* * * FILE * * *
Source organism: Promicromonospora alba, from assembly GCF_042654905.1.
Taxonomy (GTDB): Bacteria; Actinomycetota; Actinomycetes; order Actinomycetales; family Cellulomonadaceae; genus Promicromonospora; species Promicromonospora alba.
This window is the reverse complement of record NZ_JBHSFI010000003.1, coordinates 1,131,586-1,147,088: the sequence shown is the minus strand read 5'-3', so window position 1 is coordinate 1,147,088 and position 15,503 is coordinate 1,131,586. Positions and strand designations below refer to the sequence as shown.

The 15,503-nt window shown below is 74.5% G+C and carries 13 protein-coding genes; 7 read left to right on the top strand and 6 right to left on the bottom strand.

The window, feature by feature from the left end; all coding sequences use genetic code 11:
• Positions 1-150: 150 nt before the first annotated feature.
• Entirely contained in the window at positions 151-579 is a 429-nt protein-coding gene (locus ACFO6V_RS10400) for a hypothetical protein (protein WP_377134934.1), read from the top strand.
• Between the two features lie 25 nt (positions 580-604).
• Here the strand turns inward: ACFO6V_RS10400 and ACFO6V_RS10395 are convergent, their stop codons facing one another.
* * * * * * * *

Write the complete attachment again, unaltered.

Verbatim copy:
Source organism: Promicromonospora alba, from assembly GCF_042654905.1.
Taxonomy (GTDB): Bacteria; Actinomycetota; Actinomycetes; order Actinomycetales; family Cellulomonadaceae; genus Promicromonospora; species Promicromonospora alba.
This window is the reverse complement of record NZ_JBHSFI010000003.1, coordinates 1,131,586-1,147,088: the sequence shown is the minus strand read 5'-3', so window position 1 is coordinate 1,147,088 and position 15,503 is coordinate 1,131,586. Positions and strand designations below refer to the sequence as shown.

The 15,503-nt window shown below is 74.5% G+C and carries 13 protein-coding genes; 7 read left to right on the top strand and 6 right to left on the bottom strand.

The window, feature by feature from the left end; all coding sequences use genetic code 11:
• Positions 1-150: 150 nt before the first annotated feature.
• Entirely contained in the window at positions 151-579 is a 429-nt protein-coding gene (locus ACFO6V_RS10400) for a hypothetical protein (protein WP_377134934.1), read from the top strand.
• Between the two features lie 25 nt (positions 580-604).
• Here the strand turns inward: ACFO6V_RS10400 and ACFO6V_RS10395 are convergent, their stop codons facing one another.